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Identification and Management of Turfgrass Diseases
Symptoms and signs | Conditions | Management
Although Microdochium patch is often referred to as pink snow mold, snow cover is not required for disease development. The disease is most common on new bentgrass greens under cover or in situations where nitrogen fertility was high going into the winter.
- Annual bluegrass
- Perennial ryegrass
- Kentucky bluegrass
Symptoms can be confused with those of
- Pythium blight
- Copper spot
Symptoms and signs
Symptoms of Microdochium patch are variable. On creeping bentgrass, the more familiar symptom is a distinct circular to irregular patch ranging in size from 1 to 8 inches in diameter (Figure 1). The patch appears red-brown and water-soaked at first, but rapidly fades to a pinkish white with a red-brown border. Microdochium patch on creeping bentgrass can also occur as a water-soaked, reddish foliar blight instead of a distinct patch. The foliar blight phase is especially common in mid to late spring. In this foliar blight phase, Microdochium nivale is readily spread by mowing. Because the symptom pattern coincides with the mowing pattern, the disease has been misdiagnosed as Pythium foliar blight because the latter is also readily spread by mowing. Pythium foliar blight, however, is a high-temperature disease. On higher cut turf such as Kentucky bluegrass, abundant mycelium (aggregate mass of vegetative growth) can often be seen in association with blighted turfgrass (Figure 2).
The pink color is due in part to the development of fruiting bodies known as sporodochia. The white to pink sporodochia are abundant on the leaf surface under cool wet conditions (Figure 3). Conidia produced on the sporodochia are crescent shaped with one or two septa (cross-walls) (Figure 4).
Spring outbreaks of Microdochium patch on putting surfaces are often mild with a few sporadic patches per green. The disease is often observed in association with yellow patch. The symptoms generally disappear with warmer temperatures.
The growth of M. nivale is favored by cool temperatures (32 to 46 degrees F) and high relative humidity or frequent precipitation. Even with warmer daytime temperatures in the spring, Microdochium patch can develop in response to nighttime temperatures in the high 40s to low 50s and frequent rainfall.
Dense, lush growth resulting from heavy nitrogen application is especially susceptible to M. nivale. The disease is more severe on new greens, greens under cover or greens that have been repaired with overseeding and heavy fertilization to promote recovery.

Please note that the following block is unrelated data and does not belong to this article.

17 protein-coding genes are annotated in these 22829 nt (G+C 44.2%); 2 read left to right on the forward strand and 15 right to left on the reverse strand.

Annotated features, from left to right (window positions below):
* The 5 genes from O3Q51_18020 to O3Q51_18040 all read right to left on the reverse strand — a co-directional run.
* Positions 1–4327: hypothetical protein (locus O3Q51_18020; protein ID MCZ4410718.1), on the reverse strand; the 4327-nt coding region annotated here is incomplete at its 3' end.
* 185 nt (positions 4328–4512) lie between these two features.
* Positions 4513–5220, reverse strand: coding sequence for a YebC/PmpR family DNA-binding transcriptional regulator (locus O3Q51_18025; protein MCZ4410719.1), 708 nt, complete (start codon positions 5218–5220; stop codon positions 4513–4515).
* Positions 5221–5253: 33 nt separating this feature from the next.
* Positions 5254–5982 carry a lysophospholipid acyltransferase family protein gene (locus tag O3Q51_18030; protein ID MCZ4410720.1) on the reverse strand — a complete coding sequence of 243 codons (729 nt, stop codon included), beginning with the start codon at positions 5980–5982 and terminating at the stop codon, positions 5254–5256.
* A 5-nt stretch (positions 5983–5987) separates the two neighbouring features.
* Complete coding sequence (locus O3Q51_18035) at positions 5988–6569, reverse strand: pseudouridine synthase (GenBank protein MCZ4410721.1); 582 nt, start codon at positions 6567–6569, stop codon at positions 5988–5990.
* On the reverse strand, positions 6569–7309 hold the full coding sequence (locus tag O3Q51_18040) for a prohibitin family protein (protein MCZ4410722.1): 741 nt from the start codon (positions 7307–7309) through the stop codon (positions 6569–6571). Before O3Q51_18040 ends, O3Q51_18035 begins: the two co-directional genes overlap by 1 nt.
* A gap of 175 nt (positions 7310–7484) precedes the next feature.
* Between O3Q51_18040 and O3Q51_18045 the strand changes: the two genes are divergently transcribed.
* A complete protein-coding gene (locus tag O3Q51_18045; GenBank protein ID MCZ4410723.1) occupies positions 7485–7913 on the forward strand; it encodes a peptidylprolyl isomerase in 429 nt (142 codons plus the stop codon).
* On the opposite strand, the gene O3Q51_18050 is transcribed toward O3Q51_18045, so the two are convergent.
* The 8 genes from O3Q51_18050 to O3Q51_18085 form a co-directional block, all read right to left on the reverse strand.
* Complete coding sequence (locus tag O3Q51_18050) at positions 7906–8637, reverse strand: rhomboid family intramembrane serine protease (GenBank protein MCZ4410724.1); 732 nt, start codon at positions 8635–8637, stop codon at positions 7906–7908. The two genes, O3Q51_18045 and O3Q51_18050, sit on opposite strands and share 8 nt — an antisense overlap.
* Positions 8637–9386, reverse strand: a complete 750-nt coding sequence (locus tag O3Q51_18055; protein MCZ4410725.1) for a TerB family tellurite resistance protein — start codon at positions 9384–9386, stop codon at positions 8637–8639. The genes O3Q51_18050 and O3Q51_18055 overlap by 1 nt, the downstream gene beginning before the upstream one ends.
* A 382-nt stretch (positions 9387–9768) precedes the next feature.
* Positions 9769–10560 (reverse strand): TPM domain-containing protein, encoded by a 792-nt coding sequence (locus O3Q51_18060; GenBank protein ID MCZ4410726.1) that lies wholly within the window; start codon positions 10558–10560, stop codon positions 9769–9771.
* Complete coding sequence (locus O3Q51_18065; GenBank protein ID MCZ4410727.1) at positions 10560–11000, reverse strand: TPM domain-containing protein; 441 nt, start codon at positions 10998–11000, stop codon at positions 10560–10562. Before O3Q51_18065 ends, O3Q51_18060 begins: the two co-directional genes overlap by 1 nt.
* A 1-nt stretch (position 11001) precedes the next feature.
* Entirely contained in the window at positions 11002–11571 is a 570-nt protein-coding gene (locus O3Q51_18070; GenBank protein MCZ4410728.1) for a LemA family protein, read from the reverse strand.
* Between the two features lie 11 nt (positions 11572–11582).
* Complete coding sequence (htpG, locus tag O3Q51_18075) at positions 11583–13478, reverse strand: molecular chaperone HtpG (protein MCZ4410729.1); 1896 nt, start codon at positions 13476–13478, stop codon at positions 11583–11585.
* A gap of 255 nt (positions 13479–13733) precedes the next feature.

In regions where the snow molds Microdochium patch and gray snow mold occur at the same time as a chronic problem, the best disease management tool is a preventive fungicide application. Refer to Table 5 for a list of fungicides labeled for control of Microdochium patch. Not all products labeled for control of Microdochium patch are efficacious against gray snow mold and vice versa. In this situation the fungicide application should contain more than one product to be certain that protection is provided against both diseases. In these regions, the preventive application should be made just before the first anticipated snowfall or just before applying winter covers.
In the lower Midwest where gray snow mold is not a problem, not all greens will need a preventive fungicide application specifically for Microdochium patch. New greens under cover or greens with dense, lush growth following overseeding to repair summer damage should generally receive a preventive fungicide application for Microdochium patch. Recent research results have also shown a benefit to applying a late fall fungicide as a clean-up, especially on greens with a history of anthracnose basal rot. Curative fungicide applications may be necessary during seasons with prolonged cool, wet weather in early spring.
Avoid late-season application of water-soluble nitrogen. The turfgrass should be mowed into late fall to avoid long leaf blades before the onset of winter.
IPM1029, new June 2007
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